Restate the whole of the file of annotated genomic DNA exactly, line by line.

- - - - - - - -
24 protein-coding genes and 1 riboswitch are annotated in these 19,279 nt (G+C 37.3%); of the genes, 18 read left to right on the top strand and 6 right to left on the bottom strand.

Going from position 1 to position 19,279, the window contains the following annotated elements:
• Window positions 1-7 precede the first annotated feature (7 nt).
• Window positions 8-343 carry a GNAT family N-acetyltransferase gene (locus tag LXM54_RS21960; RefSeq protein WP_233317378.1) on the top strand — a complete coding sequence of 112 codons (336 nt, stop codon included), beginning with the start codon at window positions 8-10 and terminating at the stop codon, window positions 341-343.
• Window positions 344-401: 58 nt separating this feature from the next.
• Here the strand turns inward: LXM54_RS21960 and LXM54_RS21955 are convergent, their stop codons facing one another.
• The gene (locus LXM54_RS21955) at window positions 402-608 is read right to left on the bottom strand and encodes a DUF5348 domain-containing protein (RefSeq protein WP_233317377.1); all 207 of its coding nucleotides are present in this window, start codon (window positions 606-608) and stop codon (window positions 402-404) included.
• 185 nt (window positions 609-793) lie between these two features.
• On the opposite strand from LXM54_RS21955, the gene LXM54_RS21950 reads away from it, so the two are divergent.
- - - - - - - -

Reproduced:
24 protein-coding genes and 1 riboswitch are annotated in these 19,279 nt (G+C 37.3%); of the genes, 18 read left to right on the top strand and 6 right to left on the bottom strand.

Going from position 1 to position 19,279, the window contains the following annotated elements:
• Window positions 1-7 precede the first annotated feature (7 nt).
• Window positions 8-343 carry a GNAT family N-acetyltransferase gene (locus tag LXM54_RS21960; RefSeq protein WP_233317378.1) on the top strand — a complete coding sequence of 112 codons (336 nt, stop codon included), beginning with the start codon at window positions 8-10 and terminating at the stop codon, window positions 341-343.
• Window positions 344-401: 58 nt separating this feature from the next.
• Here the strand turns inward: LXM54_RS21960 and LXM54_RS21955 are convergent, their stop codons facing one another.
• The gene (locus LXM54_RS21955) at window positions 402-608 is read right to left on the bottom strand and encodes a DUF5348 domain-containing protein (RefSeq protein WP_233317377.1); all 207 of its coding nucleotides are present in this window, start codon (window positions 606-608) and stop codon (window positions 402-404) included.
• 185 nt (window positions 609-793) lie between these two features.
• On the opposite strand from LXM54_RS21955, the gene LXM54_RS21950 reads away from it, so the two are divergent.